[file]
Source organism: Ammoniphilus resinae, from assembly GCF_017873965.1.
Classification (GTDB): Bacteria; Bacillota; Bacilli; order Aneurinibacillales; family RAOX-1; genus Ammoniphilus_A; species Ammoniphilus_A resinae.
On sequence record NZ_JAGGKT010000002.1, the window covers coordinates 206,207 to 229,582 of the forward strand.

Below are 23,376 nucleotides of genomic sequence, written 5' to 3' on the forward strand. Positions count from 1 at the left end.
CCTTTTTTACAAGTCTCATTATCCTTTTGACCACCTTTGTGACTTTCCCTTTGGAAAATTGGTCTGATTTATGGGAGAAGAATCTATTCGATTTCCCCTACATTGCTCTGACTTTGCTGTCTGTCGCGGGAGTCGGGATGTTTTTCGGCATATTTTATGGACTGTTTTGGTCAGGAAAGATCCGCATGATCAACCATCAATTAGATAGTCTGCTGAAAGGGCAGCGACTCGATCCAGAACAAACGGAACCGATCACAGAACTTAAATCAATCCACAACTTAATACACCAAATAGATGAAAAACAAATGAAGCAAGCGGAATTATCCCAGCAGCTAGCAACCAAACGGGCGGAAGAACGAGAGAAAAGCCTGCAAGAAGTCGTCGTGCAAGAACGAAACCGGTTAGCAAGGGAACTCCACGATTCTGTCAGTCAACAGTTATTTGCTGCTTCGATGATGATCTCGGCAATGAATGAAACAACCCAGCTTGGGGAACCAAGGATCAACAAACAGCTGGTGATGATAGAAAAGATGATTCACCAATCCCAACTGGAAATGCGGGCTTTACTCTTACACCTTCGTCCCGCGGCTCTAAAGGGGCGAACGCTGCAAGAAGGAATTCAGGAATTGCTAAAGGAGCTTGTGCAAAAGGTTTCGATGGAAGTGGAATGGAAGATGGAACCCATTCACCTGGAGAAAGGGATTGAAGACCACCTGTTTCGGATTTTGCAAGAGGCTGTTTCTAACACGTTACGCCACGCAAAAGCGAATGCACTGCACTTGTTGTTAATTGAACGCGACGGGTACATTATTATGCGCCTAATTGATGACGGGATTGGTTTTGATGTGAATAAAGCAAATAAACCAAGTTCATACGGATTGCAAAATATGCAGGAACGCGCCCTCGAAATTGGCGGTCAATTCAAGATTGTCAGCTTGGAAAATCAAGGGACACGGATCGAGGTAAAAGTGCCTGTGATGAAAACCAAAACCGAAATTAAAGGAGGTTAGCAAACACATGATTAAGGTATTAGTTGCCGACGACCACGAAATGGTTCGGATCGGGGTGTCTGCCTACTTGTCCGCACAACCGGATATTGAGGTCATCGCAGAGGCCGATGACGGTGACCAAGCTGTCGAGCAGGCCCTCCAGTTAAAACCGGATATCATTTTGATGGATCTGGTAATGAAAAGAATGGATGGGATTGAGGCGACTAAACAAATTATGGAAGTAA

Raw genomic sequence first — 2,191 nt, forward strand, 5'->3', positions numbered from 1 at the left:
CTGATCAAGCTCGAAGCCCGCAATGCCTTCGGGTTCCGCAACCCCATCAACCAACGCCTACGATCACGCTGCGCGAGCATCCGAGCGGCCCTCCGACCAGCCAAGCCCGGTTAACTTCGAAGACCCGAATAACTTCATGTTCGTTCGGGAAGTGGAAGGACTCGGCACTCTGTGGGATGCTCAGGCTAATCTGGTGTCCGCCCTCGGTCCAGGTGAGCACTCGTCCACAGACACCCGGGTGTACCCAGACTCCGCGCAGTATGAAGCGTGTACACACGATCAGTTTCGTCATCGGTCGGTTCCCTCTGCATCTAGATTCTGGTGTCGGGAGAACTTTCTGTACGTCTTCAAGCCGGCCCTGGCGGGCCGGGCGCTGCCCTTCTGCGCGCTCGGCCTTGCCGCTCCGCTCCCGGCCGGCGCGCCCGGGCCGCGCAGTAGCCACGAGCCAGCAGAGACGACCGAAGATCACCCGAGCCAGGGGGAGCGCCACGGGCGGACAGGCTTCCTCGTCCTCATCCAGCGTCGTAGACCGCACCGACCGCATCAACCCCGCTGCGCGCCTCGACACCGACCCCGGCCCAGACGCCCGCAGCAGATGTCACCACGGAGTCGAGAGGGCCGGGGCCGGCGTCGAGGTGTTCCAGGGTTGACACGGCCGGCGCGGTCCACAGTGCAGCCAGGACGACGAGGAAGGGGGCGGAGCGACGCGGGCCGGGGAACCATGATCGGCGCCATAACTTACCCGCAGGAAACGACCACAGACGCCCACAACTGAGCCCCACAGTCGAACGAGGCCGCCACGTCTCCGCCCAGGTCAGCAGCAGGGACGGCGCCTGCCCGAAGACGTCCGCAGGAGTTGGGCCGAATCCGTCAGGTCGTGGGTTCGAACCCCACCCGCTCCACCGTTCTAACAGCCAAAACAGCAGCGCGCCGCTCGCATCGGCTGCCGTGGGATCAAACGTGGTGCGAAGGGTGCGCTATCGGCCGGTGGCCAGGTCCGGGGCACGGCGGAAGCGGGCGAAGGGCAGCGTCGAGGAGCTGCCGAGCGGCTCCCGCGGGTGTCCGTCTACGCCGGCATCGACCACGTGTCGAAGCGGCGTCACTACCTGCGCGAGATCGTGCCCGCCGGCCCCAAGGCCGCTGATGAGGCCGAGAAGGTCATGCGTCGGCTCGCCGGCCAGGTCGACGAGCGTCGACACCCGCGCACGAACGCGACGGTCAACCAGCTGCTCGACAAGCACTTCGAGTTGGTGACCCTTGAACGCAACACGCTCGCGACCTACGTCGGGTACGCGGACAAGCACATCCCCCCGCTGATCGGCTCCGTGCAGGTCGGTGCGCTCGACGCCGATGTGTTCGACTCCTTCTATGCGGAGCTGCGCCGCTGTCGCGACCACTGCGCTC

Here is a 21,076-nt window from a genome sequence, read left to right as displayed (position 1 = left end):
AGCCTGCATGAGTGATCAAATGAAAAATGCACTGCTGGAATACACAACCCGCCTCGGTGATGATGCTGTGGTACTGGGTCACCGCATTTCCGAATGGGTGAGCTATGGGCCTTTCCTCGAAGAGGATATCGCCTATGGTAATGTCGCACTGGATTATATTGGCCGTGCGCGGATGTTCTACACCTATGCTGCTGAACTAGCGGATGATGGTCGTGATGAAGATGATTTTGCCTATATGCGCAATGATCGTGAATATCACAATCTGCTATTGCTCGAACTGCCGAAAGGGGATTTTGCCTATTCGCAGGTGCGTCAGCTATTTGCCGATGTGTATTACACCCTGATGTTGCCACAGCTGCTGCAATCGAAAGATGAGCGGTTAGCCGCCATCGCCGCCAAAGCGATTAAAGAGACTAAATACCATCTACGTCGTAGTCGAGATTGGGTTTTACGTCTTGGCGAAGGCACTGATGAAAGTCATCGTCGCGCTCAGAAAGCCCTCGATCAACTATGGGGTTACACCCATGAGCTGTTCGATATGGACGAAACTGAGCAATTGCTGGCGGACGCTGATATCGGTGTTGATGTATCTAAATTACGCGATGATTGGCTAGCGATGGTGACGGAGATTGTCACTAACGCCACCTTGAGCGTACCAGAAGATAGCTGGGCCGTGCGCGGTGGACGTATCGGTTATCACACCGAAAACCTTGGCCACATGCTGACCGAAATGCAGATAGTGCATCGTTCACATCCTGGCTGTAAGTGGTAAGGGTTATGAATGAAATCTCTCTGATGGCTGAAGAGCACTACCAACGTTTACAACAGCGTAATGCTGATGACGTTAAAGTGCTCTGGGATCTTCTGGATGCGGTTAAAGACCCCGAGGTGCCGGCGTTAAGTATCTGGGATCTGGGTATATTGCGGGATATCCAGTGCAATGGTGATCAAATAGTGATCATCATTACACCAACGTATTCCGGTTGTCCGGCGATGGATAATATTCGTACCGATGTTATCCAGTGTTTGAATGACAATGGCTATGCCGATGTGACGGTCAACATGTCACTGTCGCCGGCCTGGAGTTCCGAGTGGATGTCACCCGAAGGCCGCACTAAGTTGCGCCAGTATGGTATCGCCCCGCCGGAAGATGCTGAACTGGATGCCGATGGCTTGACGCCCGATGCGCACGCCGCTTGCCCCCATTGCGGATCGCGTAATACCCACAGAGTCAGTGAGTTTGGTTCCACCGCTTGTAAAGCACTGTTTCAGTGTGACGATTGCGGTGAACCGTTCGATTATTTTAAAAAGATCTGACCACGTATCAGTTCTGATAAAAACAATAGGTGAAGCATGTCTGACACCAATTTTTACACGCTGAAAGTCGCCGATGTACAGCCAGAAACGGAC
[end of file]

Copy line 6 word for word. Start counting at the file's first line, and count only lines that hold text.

Raw genomic sequence first — 2,191 nt, forward strand, 5'->3', positions numbered from 1 at the left: